Share on FacebookTweet about this on TwitterShare on Google+Share on LinkedInPin on Pinterest

Photo courtesy of Unsplash by Marion Michele

Nobody wants to experience chronic pain or be diagnosed with a long-term illness.

But because life doesn’t always work out the way we plan, many people around the world are living with these conditions and more are diagnosed each day. A staggering 1.5 billion people worldwide are living with chronic pain, according to the American Academy of Pain Medicine. If you’re one of these people, you know intimately the torture of living each day in excruciating discomfort.

When you’re dealing with chronic pain, the simplest daily events can turn into heightened ordeals. You might wake up in the morning feeling sleep-deprived because you were tossing and turning all night long. Basic daily movements like walking or bathing can be excruciating at times. These ordeals tend to snowball, leading to more long-term pain, constant feelings of exhaustion, frustration and even depression and addiction.

Popular belief would have you thinking that chronic pain is just something you’ll have to suffer through for the rest of your life. And while every person’s pain condition is unique, there are many, many ways you can take your health into your own hands. Some of these options will require that you make lifestyle changes–for example, you may want to switch to a different diet or get some help handling daily tasks, like housecleaning or yard work. Some options require that you open your mind to treatments you may not have considered before, such as yoga.

This article will discuss just a small handful of the many techniques available for chronic pain management and pain relief.

Yoga & Pain Relief

Yoga, meditation, and breath-work go hand-in-hand, and can be essential for teaching us to breathe through our pain. As public speaker Scott Ginsburg notes, yoga can be helpful in teaching us to simply notice the pain, recognize it for what it is (without the need for an emotional connection to it), and then “send your breath where it hurts and ride it out.” This might be difficult for those who are new to yoga, but over time it becomes surprisingly relaxing.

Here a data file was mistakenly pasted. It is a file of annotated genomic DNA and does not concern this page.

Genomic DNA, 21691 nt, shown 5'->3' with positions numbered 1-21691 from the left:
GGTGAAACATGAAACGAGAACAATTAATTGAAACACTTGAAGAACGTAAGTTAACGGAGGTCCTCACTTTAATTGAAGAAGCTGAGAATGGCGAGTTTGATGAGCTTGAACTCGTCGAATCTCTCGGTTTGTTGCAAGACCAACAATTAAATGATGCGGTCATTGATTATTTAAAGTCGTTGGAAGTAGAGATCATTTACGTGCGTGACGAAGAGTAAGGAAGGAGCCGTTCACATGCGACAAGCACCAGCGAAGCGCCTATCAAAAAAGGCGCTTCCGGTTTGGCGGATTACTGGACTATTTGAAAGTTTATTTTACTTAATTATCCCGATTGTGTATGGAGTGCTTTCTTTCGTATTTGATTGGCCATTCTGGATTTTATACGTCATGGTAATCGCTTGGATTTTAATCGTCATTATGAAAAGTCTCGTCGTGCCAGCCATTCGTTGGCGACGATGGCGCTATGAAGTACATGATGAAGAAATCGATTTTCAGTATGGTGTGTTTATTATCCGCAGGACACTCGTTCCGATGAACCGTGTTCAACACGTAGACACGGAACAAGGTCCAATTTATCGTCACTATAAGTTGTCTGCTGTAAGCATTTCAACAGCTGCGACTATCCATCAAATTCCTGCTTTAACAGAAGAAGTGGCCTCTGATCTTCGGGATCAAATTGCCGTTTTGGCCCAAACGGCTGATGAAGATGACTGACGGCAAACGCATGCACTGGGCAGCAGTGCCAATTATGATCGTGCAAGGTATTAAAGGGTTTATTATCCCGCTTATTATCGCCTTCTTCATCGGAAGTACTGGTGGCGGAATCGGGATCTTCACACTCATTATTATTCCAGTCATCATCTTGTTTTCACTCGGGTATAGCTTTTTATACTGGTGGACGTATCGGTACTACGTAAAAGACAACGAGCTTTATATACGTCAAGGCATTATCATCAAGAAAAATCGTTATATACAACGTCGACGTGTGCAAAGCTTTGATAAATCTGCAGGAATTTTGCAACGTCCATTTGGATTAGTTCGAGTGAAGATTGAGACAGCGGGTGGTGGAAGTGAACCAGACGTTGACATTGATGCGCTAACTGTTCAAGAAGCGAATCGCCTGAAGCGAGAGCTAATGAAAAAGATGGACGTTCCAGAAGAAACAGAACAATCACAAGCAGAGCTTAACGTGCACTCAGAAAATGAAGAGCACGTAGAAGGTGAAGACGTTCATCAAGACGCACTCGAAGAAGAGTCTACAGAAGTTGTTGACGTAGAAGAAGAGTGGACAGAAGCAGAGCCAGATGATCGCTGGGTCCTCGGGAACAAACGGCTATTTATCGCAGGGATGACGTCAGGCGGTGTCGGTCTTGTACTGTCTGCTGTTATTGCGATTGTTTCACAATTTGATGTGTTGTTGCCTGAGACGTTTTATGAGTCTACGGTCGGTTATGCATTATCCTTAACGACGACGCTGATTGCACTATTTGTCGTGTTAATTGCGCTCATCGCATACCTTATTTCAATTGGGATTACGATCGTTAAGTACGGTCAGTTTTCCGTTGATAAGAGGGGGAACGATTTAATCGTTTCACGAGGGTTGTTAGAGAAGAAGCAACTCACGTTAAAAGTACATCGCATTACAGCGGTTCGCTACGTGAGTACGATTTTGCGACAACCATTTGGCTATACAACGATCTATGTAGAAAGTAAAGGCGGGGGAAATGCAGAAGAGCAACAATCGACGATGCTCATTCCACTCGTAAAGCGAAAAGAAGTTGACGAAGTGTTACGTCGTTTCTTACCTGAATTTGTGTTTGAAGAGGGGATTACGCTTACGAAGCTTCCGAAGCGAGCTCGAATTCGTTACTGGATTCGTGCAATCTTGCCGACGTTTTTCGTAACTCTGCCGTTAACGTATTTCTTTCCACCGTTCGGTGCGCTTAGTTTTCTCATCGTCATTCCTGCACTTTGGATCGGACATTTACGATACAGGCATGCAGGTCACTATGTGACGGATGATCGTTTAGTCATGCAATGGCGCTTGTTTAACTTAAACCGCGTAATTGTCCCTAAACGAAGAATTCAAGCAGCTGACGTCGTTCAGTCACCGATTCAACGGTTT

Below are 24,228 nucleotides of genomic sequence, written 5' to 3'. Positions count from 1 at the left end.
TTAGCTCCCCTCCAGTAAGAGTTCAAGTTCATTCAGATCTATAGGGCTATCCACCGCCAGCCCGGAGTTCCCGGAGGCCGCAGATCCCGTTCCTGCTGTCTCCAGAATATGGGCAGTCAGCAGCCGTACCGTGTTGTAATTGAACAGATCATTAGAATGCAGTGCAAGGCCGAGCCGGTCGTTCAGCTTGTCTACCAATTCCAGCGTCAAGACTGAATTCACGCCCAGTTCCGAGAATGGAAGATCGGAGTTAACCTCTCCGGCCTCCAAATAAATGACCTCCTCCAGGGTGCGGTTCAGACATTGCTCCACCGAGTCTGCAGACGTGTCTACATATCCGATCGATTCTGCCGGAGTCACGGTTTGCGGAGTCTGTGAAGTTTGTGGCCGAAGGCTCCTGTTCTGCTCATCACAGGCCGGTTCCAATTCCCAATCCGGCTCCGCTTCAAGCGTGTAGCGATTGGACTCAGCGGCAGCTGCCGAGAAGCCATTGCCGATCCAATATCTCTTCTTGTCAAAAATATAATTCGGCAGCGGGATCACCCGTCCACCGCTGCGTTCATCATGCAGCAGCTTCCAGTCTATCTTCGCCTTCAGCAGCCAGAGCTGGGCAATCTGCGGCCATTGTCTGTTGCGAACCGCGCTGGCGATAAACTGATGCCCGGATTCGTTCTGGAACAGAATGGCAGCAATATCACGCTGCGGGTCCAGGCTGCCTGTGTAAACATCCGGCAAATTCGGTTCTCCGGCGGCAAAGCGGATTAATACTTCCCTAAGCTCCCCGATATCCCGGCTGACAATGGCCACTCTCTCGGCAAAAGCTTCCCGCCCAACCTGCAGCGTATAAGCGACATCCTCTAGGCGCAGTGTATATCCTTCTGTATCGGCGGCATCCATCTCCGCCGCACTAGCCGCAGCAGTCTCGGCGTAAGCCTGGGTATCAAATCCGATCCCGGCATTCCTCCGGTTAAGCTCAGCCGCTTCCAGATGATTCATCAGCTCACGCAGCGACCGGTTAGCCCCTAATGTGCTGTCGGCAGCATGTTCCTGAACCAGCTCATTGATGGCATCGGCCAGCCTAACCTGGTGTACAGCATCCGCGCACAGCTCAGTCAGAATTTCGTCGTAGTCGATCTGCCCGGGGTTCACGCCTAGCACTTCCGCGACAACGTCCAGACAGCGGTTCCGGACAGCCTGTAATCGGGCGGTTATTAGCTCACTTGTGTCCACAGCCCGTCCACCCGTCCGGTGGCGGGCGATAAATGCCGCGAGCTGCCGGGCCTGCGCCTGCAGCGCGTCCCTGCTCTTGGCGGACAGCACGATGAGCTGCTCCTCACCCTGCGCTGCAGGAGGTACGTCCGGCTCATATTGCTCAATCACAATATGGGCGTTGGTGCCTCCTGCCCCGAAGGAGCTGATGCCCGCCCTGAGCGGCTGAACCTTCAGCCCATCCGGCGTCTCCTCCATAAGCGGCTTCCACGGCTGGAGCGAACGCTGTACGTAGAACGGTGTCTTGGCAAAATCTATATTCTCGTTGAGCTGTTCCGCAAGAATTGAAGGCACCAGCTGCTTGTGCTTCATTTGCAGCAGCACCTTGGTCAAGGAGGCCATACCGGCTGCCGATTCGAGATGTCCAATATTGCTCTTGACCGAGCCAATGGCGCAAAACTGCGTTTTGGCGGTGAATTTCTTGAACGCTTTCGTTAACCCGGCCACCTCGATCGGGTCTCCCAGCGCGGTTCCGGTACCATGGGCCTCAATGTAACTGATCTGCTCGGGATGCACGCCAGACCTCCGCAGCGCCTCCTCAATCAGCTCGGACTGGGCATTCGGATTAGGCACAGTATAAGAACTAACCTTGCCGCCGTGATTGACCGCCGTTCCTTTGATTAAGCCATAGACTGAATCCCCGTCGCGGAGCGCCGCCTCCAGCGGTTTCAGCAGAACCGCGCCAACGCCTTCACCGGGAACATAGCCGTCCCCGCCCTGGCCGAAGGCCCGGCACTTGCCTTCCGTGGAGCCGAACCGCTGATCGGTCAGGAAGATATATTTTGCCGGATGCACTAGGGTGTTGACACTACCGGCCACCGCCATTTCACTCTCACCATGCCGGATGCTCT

According to Yoga International, yoga is becoming a more common treatment method for fibromyalgia, migraines and other conditions that cause chronic pain. In fact, there are now DVDs available specifically designed for using yoga to treat fibromyalgia and related illnesses. Popular yoga poses like child’s pose, savasana (corpse pose), cobra, or even simply laying flat on your back with your legs up the wall can provide pain relief for a variety of conditions.

Kundalini yoga can be especially helpful for those with chronic pain. If you experience chornic pain, you know it can be all-consuming. While the pain is obvious, it often isn’t clear where it comes from or what it’s made of. Kundalini is a practice that helps you become more self-aware, which can make it easier to identify unavoidable pain versus avoidable pain. When this becomes clear, you can mold your yoga practice around poses that bring relief.

Of course, before starting any new treatment, it is important to consult with your doctor first to make sure the treatment is right for you. Even with a gentle practice like yoga, there is always the potential to injure yourself. Together with your doctor, it can be possible to identify the source of your chronic pain. From there, a highly-trained certified yoga teacher can help make recommendations for gentle, restorative yoga poses that can specifically help your unique pain condition. Even if your doctor approves yoga for you, be sure to listen to your body – and remember to breathe!

As certified yoga teacher Liz Rosenblum of DoYouYoga says, “The goal here [with yoga] is to quiet the mind and find a bit of relief from your pain.”

If you’ve been suffering from chronic pain, yoga may certainly be worth a try. Perhaps the most important tip for pain management is this: try to stay positive. Having the right mindset will be crucial in trying new methods for healing the body.